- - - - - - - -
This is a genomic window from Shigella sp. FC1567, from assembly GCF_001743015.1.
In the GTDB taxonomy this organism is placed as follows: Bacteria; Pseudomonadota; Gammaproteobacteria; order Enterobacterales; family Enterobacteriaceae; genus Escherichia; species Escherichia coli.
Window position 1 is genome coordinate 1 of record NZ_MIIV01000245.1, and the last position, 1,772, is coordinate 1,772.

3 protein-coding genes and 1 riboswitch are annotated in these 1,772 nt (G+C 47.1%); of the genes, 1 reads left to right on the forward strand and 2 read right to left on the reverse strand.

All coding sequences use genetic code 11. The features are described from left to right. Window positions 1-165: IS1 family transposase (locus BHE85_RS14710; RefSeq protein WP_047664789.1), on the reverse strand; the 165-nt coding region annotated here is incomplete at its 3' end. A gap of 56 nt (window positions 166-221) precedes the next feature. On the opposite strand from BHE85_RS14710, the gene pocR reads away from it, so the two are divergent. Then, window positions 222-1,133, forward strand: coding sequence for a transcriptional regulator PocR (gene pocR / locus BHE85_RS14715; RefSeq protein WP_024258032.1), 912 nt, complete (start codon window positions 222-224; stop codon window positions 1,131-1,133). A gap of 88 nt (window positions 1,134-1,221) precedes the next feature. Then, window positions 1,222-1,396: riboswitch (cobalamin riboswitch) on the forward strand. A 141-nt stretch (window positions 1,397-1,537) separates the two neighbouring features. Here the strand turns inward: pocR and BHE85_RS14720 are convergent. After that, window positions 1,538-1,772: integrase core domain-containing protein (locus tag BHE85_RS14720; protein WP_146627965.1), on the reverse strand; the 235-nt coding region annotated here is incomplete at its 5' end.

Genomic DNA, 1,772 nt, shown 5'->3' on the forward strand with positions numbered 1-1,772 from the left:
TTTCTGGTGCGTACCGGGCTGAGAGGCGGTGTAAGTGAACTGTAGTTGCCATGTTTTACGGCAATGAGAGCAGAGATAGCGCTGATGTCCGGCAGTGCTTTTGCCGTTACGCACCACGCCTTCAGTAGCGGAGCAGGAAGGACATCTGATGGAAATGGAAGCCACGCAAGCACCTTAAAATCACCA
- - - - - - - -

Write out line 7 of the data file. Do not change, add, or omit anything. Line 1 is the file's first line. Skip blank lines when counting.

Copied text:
TTTCTGGTGCGTACCGGGCTGAGAGGCGGTGTAAGTGAACTGTAGTTGCCATGTTTTACGGCAATGAGAGCAGAGATAGCGCTGATGTCCGGCAGTGCTTTTGCCGTTACGCACCACGCCTTCAGTAGCGGAGCAGGAAGGACATCTGATGGAAATGGAAGCCACGCAAGCACCTTAAAATCACCA